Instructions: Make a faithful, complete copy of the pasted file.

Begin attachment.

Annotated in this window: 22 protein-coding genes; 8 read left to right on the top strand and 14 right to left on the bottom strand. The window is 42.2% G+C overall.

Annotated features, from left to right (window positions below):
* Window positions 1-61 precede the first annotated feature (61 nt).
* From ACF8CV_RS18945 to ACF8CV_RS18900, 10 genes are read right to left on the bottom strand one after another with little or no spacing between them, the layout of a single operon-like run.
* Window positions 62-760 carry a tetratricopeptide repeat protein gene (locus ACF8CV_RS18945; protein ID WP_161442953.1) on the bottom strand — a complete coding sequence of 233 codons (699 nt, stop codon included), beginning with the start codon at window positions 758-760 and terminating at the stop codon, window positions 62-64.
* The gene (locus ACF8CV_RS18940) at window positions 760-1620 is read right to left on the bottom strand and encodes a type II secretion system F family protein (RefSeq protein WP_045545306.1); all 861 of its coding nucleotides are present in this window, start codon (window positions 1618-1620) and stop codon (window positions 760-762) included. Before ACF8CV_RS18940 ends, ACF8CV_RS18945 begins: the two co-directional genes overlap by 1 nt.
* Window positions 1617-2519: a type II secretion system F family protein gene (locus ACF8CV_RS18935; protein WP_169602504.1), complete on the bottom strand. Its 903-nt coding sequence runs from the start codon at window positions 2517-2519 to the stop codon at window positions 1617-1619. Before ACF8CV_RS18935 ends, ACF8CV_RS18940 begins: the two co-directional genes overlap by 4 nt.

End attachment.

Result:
Annotated in this window: 22 protein-coding genes; 8 read left to right on the top strand and 14 right to left on the bottom strand. The window is 42.2% G+C overall.

Annotated features, from left to right (window positions below):
* Window positions 1-61 precede the first annotated feature (61 nt).
* From ACF8CV_RS18945 to ACF8CV_RS18900, 10 genes are read right to left on the bottom strand one after another with little or no spacing between them, the layout of a single operon-like run.
* Window positions 62-760 carry a tetratricopeptide repeat protein gene (locus ACF8CV_RS18945; protein ID WP_161442953.1) on the bottom strand — a complete coding sequence of 233 codons (699 nt, stop codon included), beginning with the start codon at window positions 758-760 and terminating at the stop codon, window positions 62-64.
* The gene (locus ACF8CV_RS18940) at window positions 760-1620 is read right to left on the bottom strand and encodes a type II secretion system F family protein (RefSeq protein WP_045545306.1); all 861 of its coding nucleotides are present in this window, start codon (window positions 1618-1620) and stop codon (window positions 760-762) included. Before ACF8CV_RS18940 ends, ACF8CV_RS18945 begins: the two co-directional genes overlap by 1 nt.
* Window positions 1617-2519: a type II secretion system F family protein gene (locus ACF8CV_RS18935; protein WP_169602504.1), complete on the bottom strand. Its 903-nt coding sequence runs from the start codon at window positions 2517-2519 to the stop codon at window positions 1617-1619. Before ACF8CV_RS18935 ends, ACF8CV_RS18940 begins: the two co-directional genes overlap by 4 nt.